Study Overview

235 map

Project Study Area

A portion of I-235 is getting a fresh examination. The Kansas Department of Transportation, in partnership with the city of Wichita, Sedgwick County, and the Wichita Area Metropolitan Planning Organization, has begun a new study of the I-235 corridor from the US-54/400 (Kellogg) interchange north to the Central Avenue interchange.

KDOT has contracted with the engineering firm, TranSystems, to conduct the study. The study will address high levels of traffic weaving at the Kellogg and Central interchanges and congestion on I-235. It will also look at conditions along Kellogg and Central near I-235. The study will identify alternative improvement concepts, cost estimates, and a phasing plan for short and long-term improvements. Recommendations could include new infrastructure and changes to the existing infrastructure along I-235, Kellogg, and Central.

An interchange at I-235 and Maple is not being considered because of its proximity to the I-235/Kellogg interchange and it could worsen the existing congestion and traffic weaving.

The Study

The goals of the study include developing cost-effective solutions and plans for the future, while providing opportunities for the public to learn about and participate in the study process. The study will also include examinations of:

  • How the I-235 corridor relates to regional land use and economic development
  • Traffic conditions and forecasts
  • Safety conditions and data
  • Environmental conditions
  • Previous studies

 

Schedule

The 18-month study will include both interchanges and will identify ways to improve the driving experience along I-235. I-235 was built in 1957 and traffic volumes are growing at more than 3 percent per year. The average daily traffic volume in the study corridor was 35,000 in 1995 and grew to more than 50,000 in 2004.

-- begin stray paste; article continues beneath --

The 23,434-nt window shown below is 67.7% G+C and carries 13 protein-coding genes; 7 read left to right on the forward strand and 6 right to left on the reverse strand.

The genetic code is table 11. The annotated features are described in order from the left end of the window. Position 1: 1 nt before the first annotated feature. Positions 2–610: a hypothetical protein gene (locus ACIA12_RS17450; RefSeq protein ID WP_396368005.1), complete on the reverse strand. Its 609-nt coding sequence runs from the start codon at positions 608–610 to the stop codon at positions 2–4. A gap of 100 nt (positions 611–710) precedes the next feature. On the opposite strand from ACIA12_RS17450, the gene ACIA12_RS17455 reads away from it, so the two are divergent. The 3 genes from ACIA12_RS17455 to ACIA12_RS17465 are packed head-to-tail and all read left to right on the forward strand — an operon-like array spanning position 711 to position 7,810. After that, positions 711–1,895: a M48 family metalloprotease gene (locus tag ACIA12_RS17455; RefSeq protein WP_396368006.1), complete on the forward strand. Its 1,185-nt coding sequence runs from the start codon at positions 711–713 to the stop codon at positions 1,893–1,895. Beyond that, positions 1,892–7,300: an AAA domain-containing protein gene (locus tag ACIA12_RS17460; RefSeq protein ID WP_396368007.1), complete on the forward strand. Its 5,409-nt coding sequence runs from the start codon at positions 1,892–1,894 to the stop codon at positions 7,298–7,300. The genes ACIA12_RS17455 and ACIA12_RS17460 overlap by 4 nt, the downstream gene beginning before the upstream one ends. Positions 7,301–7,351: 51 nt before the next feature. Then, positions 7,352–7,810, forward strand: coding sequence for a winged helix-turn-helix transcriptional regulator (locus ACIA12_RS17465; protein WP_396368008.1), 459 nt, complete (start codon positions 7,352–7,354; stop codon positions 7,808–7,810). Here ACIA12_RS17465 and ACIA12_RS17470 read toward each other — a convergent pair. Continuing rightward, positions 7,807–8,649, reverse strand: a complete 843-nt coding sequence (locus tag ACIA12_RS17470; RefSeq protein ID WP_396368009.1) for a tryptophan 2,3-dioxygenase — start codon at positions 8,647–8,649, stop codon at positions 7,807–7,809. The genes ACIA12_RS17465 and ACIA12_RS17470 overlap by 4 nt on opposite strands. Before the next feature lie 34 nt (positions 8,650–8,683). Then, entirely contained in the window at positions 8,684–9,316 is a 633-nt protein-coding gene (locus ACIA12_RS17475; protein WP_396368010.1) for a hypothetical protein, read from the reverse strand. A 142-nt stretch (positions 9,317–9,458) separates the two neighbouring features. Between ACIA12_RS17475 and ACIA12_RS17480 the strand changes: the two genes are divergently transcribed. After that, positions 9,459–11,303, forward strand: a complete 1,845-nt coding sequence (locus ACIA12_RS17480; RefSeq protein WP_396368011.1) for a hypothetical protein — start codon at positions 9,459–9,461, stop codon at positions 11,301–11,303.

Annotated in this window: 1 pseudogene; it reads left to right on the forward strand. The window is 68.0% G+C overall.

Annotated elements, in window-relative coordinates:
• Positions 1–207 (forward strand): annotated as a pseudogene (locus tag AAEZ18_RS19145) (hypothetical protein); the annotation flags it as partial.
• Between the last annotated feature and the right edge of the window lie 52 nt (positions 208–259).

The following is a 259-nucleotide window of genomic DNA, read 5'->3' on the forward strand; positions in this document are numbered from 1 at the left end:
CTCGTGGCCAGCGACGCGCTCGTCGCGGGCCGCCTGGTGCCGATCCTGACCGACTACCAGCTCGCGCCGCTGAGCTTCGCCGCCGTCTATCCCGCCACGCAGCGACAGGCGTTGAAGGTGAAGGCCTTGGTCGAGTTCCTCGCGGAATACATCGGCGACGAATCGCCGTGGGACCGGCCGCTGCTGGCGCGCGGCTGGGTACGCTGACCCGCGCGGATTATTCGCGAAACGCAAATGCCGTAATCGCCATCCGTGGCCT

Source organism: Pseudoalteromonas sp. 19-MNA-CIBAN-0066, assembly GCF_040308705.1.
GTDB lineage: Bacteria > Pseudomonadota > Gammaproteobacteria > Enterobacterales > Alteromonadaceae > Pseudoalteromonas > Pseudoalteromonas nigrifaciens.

schedule

 

 

Study FAQ's

Q: Are you looking at Maple Street Access?

A: No. KDOT considered a new interchange on I-235 at Maple in 1999 during a previous study. At that time, KDOT concluded that there were serious safety and operational problems with adding a new interchange at this location. Since 1999, safety and operational conditions have worsened. We believe the decision to not add a new interchange at Maple was correct then and is even more correct now.

Q: What kind of improvements do you expect to do?

A: Due to safety and operational concerns, the two existing interchanges clearly need geometric improvements. However, we won't know what improvements to make until the study is finished. The study will be used to determine what can be done in the near future and what needs to be by 2030. Also, we will consider "improvements" not only to the two state highways, but also to the associated local roads if such improvements will improve the system. As of March 2006, we have $14 million dollars to spend and the cost of improving the two interchanges will cost a minimum of $100 million dollars. Reconstructing the interchanges is not in our current Comprehensive Transportation Program (CTP) that ends in 2009. We will also consider how technology might help us better manage traffic.

Q: Is widening I-235 included?

A: While the intent of this study is to determine what to do, Congress has provided KDOT and Wichita with some funds to widen I-235 between US 54/400 (Kellogg Ave.) and Central. We anticipate this study will help us determine in part how best to do that.

Q: What did the previous study conclude?

A: A) Reconstructing the I-235 & US 54/400 (Kellogg Ave.) interchange will cost at least $100 million. B) The Central Ave. interchange should be considered at the same time as the US 54/400 (Kellogg Ave.) interchange.

Q: How much could these improvements cost?